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Harrisburg Civil War Veterans Go in B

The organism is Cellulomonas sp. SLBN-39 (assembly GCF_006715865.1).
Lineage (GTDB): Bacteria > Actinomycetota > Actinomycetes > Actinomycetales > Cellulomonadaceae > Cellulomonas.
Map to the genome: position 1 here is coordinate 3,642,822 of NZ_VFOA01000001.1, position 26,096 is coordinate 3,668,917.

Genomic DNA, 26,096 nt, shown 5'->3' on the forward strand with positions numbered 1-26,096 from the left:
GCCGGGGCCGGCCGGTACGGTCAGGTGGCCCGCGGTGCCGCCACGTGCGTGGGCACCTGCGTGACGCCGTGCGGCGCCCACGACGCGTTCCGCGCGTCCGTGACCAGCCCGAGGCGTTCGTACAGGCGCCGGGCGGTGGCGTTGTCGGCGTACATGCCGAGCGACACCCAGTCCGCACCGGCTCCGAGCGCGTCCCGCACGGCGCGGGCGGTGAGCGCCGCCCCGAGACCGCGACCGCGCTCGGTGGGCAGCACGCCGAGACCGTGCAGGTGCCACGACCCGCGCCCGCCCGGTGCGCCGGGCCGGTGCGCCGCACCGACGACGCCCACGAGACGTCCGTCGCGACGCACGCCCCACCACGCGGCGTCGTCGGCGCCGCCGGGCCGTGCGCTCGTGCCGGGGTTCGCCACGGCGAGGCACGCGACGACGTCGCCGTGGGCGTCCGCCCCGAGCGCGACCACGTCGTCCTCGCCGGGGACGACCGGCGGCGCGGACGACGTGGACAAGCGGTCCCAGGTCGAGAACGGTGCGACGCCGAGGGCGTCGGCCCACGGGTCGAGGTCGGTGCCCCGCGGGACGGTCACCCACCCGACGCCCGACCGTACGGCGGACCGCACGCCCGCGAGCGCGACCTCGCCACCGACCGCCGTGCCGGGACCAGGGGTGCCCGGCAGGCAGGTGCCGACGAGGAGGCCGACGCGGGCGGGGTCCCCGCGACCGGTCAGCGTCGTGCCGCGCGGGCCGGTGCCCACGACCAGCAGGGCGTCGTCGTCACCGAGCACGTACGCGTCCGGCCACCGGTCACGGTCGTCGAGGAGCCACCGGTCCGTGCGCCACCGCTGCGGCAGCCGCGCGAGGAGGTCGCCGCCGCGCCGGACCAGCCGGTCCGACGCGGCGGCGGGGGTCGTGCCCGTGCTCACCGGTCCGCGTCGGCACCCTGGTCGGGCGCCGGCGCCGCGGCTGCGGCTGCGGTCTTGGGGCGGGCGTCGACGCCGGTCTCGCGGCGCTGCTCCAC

HARRISBURG TELEGRAPH LXXXIV— No. 227 ALLIED FORCES CONTINUE TO GAIN IN WEST French Declare All Countjr Attacks Have Been Beaten Off Successfully BUSS WARSHIP STRUCK Kaiser's Land Batteries on Gulf of Riga Silenced by Fleet The new general offensive of the entente allies on the western front has resulted in the gain of additional | ground both In the Artois region, near j Souchez and in the Champagne, ac cording to to-day's French official statement. All the heavy German counter attacks arc declared to have! been beaten off. French officers estimate that yes- j terday's futile attack by the German Crown Prince in the Argonne brought the losses of his armies in the various j recent assaults in this region up to j 100.000. Yesterday's German assault on the! Argonne positions is described by] French military men as breaking at' the first line of defense, which had! held up under the preparatory artll-1 lery tire of the Germans. The same i thing is declared to have occurred on i the three repeated attempts, the' ground being left thickly strewn with the German dead and wounded. The Serbian war office at Nish re ports two attempts by Teutonic forces to cross the Drina into Serbian terri tory both of which were repulsed. The Russians claim to have silenced German land batteries on the gulf of Riga by the fire 'of their fleet In a j recent bombardment. One Russian! warship was hit by a shell, it is stated, j The Serbian minister at Sofia is re- • ported in Budapest dispatches through j Berlin to have given notice of his in tention to leave Bulgaria, giving ill health as the reason. Berlin has a report that the efforts of Greece to obtain an agreement with Rumania for a common policy have failed. Greece also informed Serbia, according to Berlin advices, that she would resist the passage of foreign qv troops through Greek territory. Thi3 J supposedly has reference to reports that the entente allies would send troops to Greece if Bulgaria should at tack Serbia. Nine Killed When train Rushes into Track Gang By Associated Press Reading. Pa., Sept. 28. A Philadel fihia and Reading passenger train ran nto two gangs of workmen in a tun nel, near Phoenixvllle. Pa., to-day. with the result that six were killed outright and eight others were so seri ously injured that three died in a hos pital. The men were repairing the roof of the tunnel and were ordered to leave a track on which a work train was about to approach. In doing so tliey stopped in front of the passenger train anu were run down before they could jump out of danger. Most of the men killed were foreign ers. Among those who lost their lives was James Tilley, of Bridgeport, Pa., a foreman of one of the gangs. The foreman of the other gang. Wallace Zimmerman, of Tamaqua. was seri ously injured. Wharton School Not to Open Until October 11 Announcement was made this morn ing by Wendell P. Raine, one of the professors in charge of the registration of students for the Harrisburg exten sion of the Wharton school of the University of Pennsylvania, that the opening date of the extension school will be Monday, October 11, instead of October 4. as previously announced. Mr. Raine explained that the rush of student? at the Wharton school at Philadelphia has been unexpectedly heavy this year and the professors have been head over heels in work at tending to the registrations there. The Wharton school has become so noted as a business college that registrations have been recorded from all corners of the United States and the world at large. Already 1,325 students have been registered in the Philadelphia Wharton day and night schools. In the Harrisburg extension 75 of last year's students have registered as Juniors and 60 have applied for admis sion to the first year class. University officials will be at the Chamber of Commerce offices. In the Kunkel build ing, every evening except Saturdav of this and next week to consider appli cations for registration in the exten sion. THE WEATHER For Harrlahurg and Tirlnltri Fair, continued cool. to-night and Uedne»dnv; front In expowa place* to-night. For Eaatrrg IVnunyl vanla i Fair to-night and WedneiMlayi fr >at In eiponeri place* to-nliclit; llslit to moderate north i River " The Suaquelianna river nnd It* main bmnehe* will fall nlonly. \ stage of about 8.5 feet la Indi cated for Harrlahurg Wednes day morning. General Conditions No decided cbinxen In the distri bution of pressure over tile country ha»e orurred In the last twenty-four honra except In the Northwest, where the pressure haa Increased. The winds have moderated somewhat alnuK the Atlantic coast, but continue freah on the New England eoaat as a result of the storm central over the Canadian Maritime Provinces. Temperature! S a. m., 48. Hunt Rlsea. 5iM a. M.i seta, S:SB p. m. Mount Rlsea, 9i21 p. M.i seta, 8i35 n. m. River Stagei 3.# feet above low water mark. Yesterday's Weather Highest temperature, 62. I.owest temperature, 47. Mean temperature. !W. Normal tempera lure, VL GRAND ARMY OF THE REPUBLIC MEMBERS OFF TO MARCH IN GREAT REVIEW AT WASHINGTON KtltiS hi S3 m&Bk HI .^Ejl^lHi^E^^^l&ll^llflH^amflP^BsNHGßflrsi VETERANS OFF TO WASHINGTON FOR REVIEW AND CAMP Nearly a Hundred From Har risburg Will Cover Route of 1865 Triumphal March Marching with martial step to the lively selections of the Commonwealth Band, less than one hundred veterans, members of Post 38, Grand Army of the Republic, paraded over the down town streets of the city to the Penn sylvania railroad station this morning ! for the special train taking them to Washington for the fiftieth anniver i sary of the grand review of the Army i of the Republic and the forty-ninth encampment of the G. A. R. Meeting at 8 o'clock this morning, the old soldiers, gray haired and bent, wearing their blue uniforms and Grand Army badges, lined up for the [Continued on Page 13] Four Are Thrown From Jitney When Police Cycle Upsets Auto Three occupants of a jitney, with j the driver, John Bennett, 1642 North! Third street, had a narrow escape' from serious injury at noon to-day,. when the machine collided with a pqlice department motorcycle at Green ! and Forster streets. The automobile i turned turtle, th& occupants falling beneath the car. Patrolman "Georfce Fetrow who was driving, the motorcycle ..was Jiurled a distance of twenty-five feet. He re i ceived a number of bad bruises and ; cuts on the arms and body, a gash on the head- and his uniform was badly torn. After helping the jitney oc lcupants from under the car. Patrol- I man Fetrow reported the accident to : the police department. He then went Ito his home, 1339 North Second street. 1 . Patrolman Fetrow said he heard no signal and that the jitney was coming too fast to stop. The occupants ot' the , automobile received bruises and cuts. | None were badly injured. I W. I-. Ralston, who resides at 1642 ! North Third street, was the only oc j cupant who gave his name. John | Bennett, the driver, was sent for by I Colonel Joseph B. Hutchison, chief of I police. The jitney was badly damaged | and was sent to the shop for repairs. Hummelstown Complains to Service Commission i The Public Service Commission re- I ceived this morning complaints lodged : bv the Borough of Hummelstown and | by P. C. Rhodes, Joseph Burkholder i and S. B. Zerfoss. citizens of said bor ; ough, against the Hummelstown Con : solidated Water Company, averring 1 that said company has increased its 1 rates for street lighting 33 1-3 per ; cent.: that the minimum flat meter rate for water has been increased from ' 20c to 40c per 1,000 gallons: that ad | vances in prices for water for domes i tic consumption range from 6 per i cent, to 00 per cent.: that the mini ! mum flat rate for domestic electric I lighting has been increased from SI.OO to $1.50; that the rates for domestic electric lighting has been advanced from 10c per K. W\ hour to 12c per K. W. hour. The complainant avers that the reason for the excessive rates sought to be charged is occasioned by an endeavor on the part of re '■ spondent to meet Interest charges on i an excessive capitalization and fixed | Indebtedness. To Discuss Further Plans For Boosting Bridge Loan Further plans for boosting the 5300.000 loan for the proposed erec tton of a new bridge across the Pennsy tracks at Walnut street will be dis cussed this evening at a meeting of the finance committee of the new Wal nut Street Bridge Association in Swab Hall. Subscriptions for conducting a cam paign are being solicited and a sub committee to raise funds has been ap pointed. The committeemen are sup plied with books and they will circu late not only In the Allison Hill dis tricts but in other parts of the city as well. \ SI PKRIOR COURT RETIHXS Cumberland. Juniata. I/ehigh, Mifflin, Sullivan and Union coun ties to-day filed their official re turns. making eleven counties re corded. They show the following for Superior Court: Head, 26,774; Huselton, 15,101; Orlady, 24,986; Palmer. 16,390: Wallace, 14,510; Williams. 20,702; scattering, 26. HARRISBURG, PA., TUESDAY EVENING, SEPTEMBER 28. 1915 THE "BOYS IN BLUE" MARCHING TO THE TRAIN. Tne upper pictures show the veterans of the Grand Army of the Republic from this city marching to the station to leave for Washington. In the lower etching are shown the following, from left to right: F H Hoy Sr nast senior vice department commander of Post 58. G. A. R.: Miss Irene Wagner, daughter of the post; Charles Beaver, past com mander: Fin I. Thomas, past commander; George W. Rhoads, past junior vice department commander- E B Hoffman past commander. SUFFRAGE BELL HERE TOMORROW; BIG NIGHT RALLY Miss MacAlarnev, Formerly of j Ilarrisburg, Will Address Crowd in Square i . j j j ' - i <■' -v. * ■ i MISS EMMA U MACAIiARNEY Who Will Speak at Suffrage Bell Rally To-morrow Gaily decorated with yellow flowers end streamers, automobiles hearing practically all of the city's most ardent suffragists will mpct the woman's lib erty bell at front and Division streets to-inorrow afternoon and escort it on a short parade around the city. The bell, which is being transported on its history-making tour of the State j on a huge motor truck, was met at the I eastern end of the ("Mark's Ferry bridge | late this afternoon by upper end boost - ! trs ot' the cause and taken into Hali j fax, where brief speeches were made. According to the itinerary sched uled. thousands of Dauphin county residents will have an opportunity to see the big bronze symbol of the worn an's appeal for political independence. Here at To-morrow After touring the upper end of the county the bell will arrive in this city to-morrow afternoon at 5.30 o'clock. Mrs. John Oensiager. city chairman, and Mrs. Harvey F. Smith, county chairman, will meet the em [Continued on Page 14.] 'JACK FKOST EXPECTED TO OPEN CHESTNUT BIRRS Jack Frost hit the high places in and about Harrisburg; this morning. More frost is anticipated to-night in exposed places. It is believed that a few more frosts like that noticed on the roofs by early risers to-day will open chest nut burrs. PRIMARIES IN NEW YORK By .Issccialeil I'ress New York, Sept. 28. Primaries were held throughout the Htate to-dav for the selection of candidates of all parties for state and county offices to be voted for in the Fall election. As there will be no gubernatorial election this year, the highest offices for which nominees win be chosen to-day were those of justices of the supreme court. EXPLOSION CAUSES FIFTY-TWO DEATHS INARDMORE, OKLA. Dynamite and Gasoline Cause Property Damage Amount ing to .$1,000,000 By Associated Press Ardmore. Oklai.. Sept. 28. Dis covery of additional bodies to-dav in the ruins at Ardmore, Oklahoma, in creased the number of known deaths resulting from yesterday's explosion of a gasoline tank car to 52; 33 whites and 18 negroes. The property damage is estimated at more than $1,000,000. There are at least two hundred injured, some of these probably fatally. The disaster was caused by the ex plosion yesterday afternoon of a tank car containing 3,000 gallons of gaso line. Six blocks in each direction from the Santa Fe freight and passenger depots were affected. Railroad men who were in the yard at the time say the car was sent to a siding on account of its "bad order." The car was leaking gasoline so that a pool of the fluid had formed on the ground under it. Ira Woods, car inspector, the rail road men say. mounted the car, un screwed the cap and peeped in. Just then thS gasoline became ignited. Woods, the car and every loose piece of material within a hundred yards was hurled through the air. Reports that there were two ex plosions were confirmed to-day. Dyna mite in the freight store house was set off by the concussion of the gasoline explosion. The damage caused by the shock was greater than that caused by the fire that followed. The dynamite ex plosion demolished nearly a score of buildings. Near the sidinjj on which I the tank car was placed were a num | her of wooden structures, part of ! which were occupied by negroes. In i this section a two-story frame build ing collapsed. Fifteen negroes in a Ipool hall of the upper floor, were kill ! ed. Search of the ruined buildings i proceeded all night and continued. A 'special police force of 75 men re j mained on duty throughout the night. :11 Men Entombed in Mine Near Coaldale Pottsville, Pa.. Sept. 28.—Nine of the eleven men entombed in No. 11 mine of the Lehigh Coal and Naviga tion Company near Coaldale by the collapse of the roof of the gangway, were still imprisoned at noon to-day. The officials have hopes of getting them out alive as the tunnel, in which they are believed to be, is well ventil ated. Gangs of twelve men, working in relays of four hours, are digging a way through the fallen coal and rock to get to their rescue. George Hollywood and William Watkins, two of the Imprisoned miners were rescued alive at 9.45 o'clock this morning. The two rescued men were in good condition. ROASTS LINEMAN ON POLE Special to The Telegraph Milton, Pa., Sept. 28. William H. Tyson, a lineman, touched a 2250-volt electric while at work on the top of a 30-foot pole yesterday and was fatally roasted. -■ i DELEGATES ARE ARRIVING FOR BIG U. B. CONFERENCE 116 th Annual Session Will Open Tomorrow Morning at 9 O'clock ! THE REV. OK. J. A. I.YTER Recording Secretary. Delegates to-day noured Into this city from all parts of Eastern Penn sylvania for the one hundred and six teenth annual session of the United Brethren churches of that district. The convention will open to-morrow morning at 9 o'clock in the Sixlh Street United Brethren Church. Sixth :ind Seneca streets, of which the Rev. p. H Balsbaugh is the pastor. Most of the delegates arriving to day were memliers of standing cora rContlnucd on Page 6.] Greece Ready to Resist Passage of Soldiers By Associated Press Berlin, Sept. 28 (by wireless to Sny vlllc). According to tlie Overseas News Agency, Greece lias assured Ser bia she will resist the passage of for eign troops through Greek territory. STRIKERS HETVRX TO WORK By Associated Press T/Owell, Mass.. Sept. 28.—Approxi mately 2,000 employes of the Untteu States Cartridge Company's plant here returned to work to-day after being out two weeks on a strike. The work ing force ordinarily consists of about fi.OOO men, ona-lialf of whom, it is *aid. are still out. 14 PAGES * POSTSCRIPT PEACE MESSAGE WIG-WAGGED FROM DOME OF CAPITOL Comrades on Georgetown Heights Flash Back An Answer By Associated Press Washington, D. C., Sept". 2 B.—Vet erans of the Grand Army of the Re public in their forty-ninth annual re union awoke here to-day to see wig wagged from the dome of the Capitol a message of peace. Men who were boys fifty years ago, returning again to celebrate a mighty conquest, had climbed during the night the long windlns stairs that lead to the Statue of Justice which crowns the Capitol and had flared to the warring old world a w r ord of hope for peace. This was the ushering in of the sec ond day of the Grand Army assem blage which will reach its height on Wednesday with the remarching of [Continued oil Page 13] BLLIEVED MEN BURIED UNDER FALL Pottr.ville, Pa., Sept. 28.—George Hollywood, 28, and Wiliam Watkins, 30, rescued from the Coaldale mine, reached an unobstructed section of the gangway after the officials had almost given up hope that any of the "en tombed men could escape or be rescued. Both were weak and had to be carried to their homes. Watkins helped Hol lywood who was almost exhausted, until they got beyr the danger line. They said that so far as they were able to ascertain the other men have been buried under the fall. GIRL STRUCK BY AUTO Harrisburg. Stepping out of the way of an automo bile into the path of a Johnston Paper Company delivery truck driven by Harry Shriver, late this afternoon, Char lotte Kaible, aged 14, 1609 Swatara street, was knocked down, receiving a deep laceration of the forehead. Philadelphia, Sept. 28.—The Isleboro Inn at Dark Har bor, Maine, owned by Dr. Samuel G. Dixon, Commissioner of Health of Pennsylvania, was completely destroyed by fire to-day. The loss is $200,000. DEATH LIST REACHES FIFTY-FIVE Ardmore, Oljla., Sept. 28.—The death list as a result of yesterday's gasoline and ensuing dynamite explosion was brought up to fifty-five this afternoon when the bodies of a man and two shiall children were found on the former site of the Atchison, Topeka and Santa Fe Railway freight depot. Doylestown, Pa., Sept. 28.—Mrs. M. V. Watson, who died in a street car in New York City last week with more than $60,000 in money and jewels on her person, left SIOO,- 000 for the erection of a Rotestant Episcopal Church in Phil adelphia in memory of her mother. Berlin, Sept. 28. —By Wireless to Sayville.—The Over seas News Agency sajfe that according to reliable informa tion Bulgaria and Greece have agreed upon the establish ment of a neutral zone between those two countries. Washington, Sept. 28.—Dr. Constantin Theodor Dum ba, the ambassador from Austria, telephoned the State De partment to-day from the summer embassy at Lennox, Mass., that he had been ordered home by his government and asked that a safe conduct be arranged for him. MARRIAGE Amnion W. DauKhrrt}- and I* earl C. Andrcwa, cHy. WELLS AND EBY IN HOT FIGHT WORRY BOSSES Democratic Machine For Eby, but Sheriff's Friends Are Confident COOL TOWARD FRITCHEY Fear His Election Would Put Ex-Mayor Fritchey Back in Saddle With the primary count still under way and the results of last week's elec tion not yet officially known, signs of discord began to appear last night in the Democratic-Washington camp. Friends of Sheriff Harry C. Wells, ono cl the fusion nominees for county commissioner, who is not looked upon with much favor by the bosses of tha "mule ticket" combine, say he will give John H. Eby. the present minority representative on the county board, the tight of his life for re-election. It Is generally conceded thtit not more than one- Democrat can be elected commis sioner this Kail and the choice lies be tween Eby and Wells. The returns indicate that the bosses went the limit in favor of Eby and threw the harpoon into Wells wher ever possible. Wells was elected sheriff lour years ago despite the lack of In terest displayed In his candidacy by the same combine that is now trying to rc-elect Eby and he has displayed (Continued on Page 7.) MOTOR TO HAGERSTOXVN Special to The Telegraph Shiremanstown, Pa., Sept. 28. A party of young folks which motored to Hagerstown included Misses Marian Kckcrt. Belva Ohronister, Claire Har« lacher and Marie Davison, Earle Har gest, Chester Gramm, Edward Arm strong and Percy Williams. The trip was made on motorcycles. CASH SAVINGS SYSTEM Special to The Telegraph Annville, Pa., Sept. 28.—The Peo ple's Deposit Bank has Inaugurated i the cash savings check system for the I public. The plan intends a saving ot two cents on the dollar. The unique idea has been adopted by many of the leading merchants and banks In the progressive rural districts of the coua* try.